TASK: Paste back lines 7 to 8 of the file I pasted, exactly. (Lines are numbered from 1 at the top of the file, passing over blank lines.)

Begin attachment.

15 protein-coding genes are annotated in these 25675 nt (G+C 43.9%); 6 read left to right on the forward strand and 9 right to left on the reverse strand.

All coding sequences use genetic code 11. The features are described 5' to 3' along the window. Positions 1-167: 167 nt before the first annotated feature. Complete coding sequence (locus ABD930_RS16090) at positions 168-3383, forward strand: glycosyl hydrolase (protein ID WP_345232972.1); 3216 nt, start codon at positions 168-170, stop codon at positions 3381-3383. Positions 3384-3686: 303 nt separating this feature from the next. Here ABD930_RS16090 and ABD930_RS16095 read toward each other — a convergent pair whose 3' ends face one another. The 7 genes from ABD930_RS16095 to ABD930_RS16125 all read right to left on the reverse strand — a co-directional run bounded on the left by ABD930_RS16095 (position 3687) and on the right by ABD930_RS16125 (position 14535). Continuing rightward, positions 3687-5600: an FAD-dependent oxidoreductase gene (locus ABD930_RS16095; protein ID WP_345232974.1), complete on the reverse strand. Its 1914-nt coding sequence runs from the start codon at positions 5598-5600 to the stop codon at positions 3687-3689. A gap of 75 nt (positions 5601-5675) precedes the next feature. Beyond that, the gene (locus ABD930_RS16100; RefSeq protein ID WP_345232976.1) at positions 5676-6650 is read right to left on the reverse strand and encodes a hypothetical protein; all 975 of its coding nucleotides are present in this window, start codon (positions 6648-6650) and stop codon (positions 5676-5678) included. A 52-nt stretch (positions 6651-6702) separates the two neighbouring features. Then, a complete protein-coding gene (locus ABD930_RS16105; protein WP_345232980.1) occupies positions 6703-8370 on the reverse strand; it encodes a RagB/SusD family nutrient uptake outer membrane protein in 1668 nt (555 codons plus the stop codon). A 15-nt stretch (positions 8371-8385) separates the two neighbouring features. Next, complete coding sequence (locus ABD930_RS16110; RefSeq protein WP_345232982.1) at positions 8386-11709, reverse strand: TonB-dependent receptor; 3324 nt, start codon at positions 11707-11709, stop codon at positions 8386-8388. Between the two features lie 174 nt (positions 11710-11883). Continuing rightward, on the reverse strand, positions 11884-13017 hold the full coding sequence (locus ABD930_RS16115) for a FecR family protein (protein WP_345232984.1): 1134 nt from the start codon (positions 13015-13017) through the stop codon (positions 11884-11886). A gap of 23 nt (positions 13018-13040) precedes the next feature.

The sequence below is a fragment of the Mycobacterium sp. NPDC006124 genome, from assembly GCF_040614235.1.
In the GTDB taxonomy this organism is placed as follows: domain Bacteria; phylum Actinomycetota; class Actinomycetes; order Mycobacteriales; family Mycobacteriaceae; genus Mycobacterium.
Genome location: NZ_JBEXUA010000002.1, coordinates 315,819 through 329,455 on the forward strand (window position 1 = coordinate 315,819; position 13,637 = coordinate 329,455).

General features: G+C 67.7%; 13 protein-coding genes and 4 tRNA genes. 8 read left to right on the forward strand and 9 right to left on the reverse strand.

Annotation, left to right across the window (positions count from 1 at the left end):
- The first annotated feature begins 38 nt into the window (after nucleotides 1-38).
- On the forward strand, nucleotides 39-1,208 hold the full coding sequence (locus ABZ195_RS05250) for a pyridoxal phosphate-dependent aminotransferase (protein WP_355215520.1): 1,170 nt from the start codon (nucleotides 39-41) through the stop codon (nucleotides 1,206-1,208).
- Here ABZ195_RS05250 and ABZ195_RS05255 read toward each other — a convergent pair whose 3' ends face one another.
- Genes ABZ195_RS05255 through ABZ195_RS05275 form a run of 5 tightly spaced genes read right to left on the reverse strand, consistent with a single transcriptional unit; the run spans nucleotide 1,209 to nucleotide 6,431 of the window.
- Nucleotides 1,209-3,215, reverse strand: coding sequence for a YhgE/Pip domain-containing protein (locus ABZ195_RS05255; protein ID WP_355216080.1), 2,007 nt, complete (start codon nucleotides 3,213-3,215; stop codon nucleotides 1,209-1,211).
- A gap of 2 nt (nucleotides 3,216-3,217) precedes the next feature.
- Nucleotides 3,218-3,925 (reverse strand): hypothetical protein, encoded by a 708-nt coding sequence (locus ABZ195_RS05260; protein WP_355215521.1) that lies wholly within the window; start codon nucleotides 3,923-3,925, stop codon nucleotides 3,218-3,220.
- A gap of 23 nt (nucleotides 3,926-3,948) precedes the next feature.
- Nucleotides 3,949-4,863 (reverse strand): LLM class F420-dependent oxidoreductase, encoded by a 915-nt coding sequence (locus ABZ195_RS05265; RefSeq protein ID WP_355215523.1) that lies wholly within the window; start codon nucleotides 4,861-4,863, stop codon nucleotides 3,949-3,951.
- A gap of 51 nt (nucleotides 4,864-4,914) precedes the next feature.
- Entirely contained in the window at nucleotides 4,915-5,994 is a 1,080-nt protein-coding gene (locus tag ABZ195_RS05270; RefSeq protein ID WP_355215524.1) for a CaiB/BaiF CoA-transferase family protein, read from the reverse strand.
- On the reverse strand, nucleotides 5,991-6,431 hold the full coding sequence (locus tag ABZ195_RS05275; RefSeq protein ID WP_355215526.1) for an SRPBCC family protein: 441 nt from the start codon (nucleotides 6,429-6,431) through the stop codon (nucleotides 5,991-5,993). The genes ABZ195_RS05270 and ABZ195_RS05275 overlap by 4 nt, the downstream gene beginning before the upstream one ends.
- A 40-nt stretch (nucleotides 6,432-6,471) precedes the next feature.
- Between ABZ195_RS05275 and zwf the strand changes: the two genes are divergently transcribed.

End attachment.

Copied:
Annotation, left to right across the window (positions count from 1 at the left end):
- The first annotated feature begins 38 nt into the window (after nucleotides 1-38).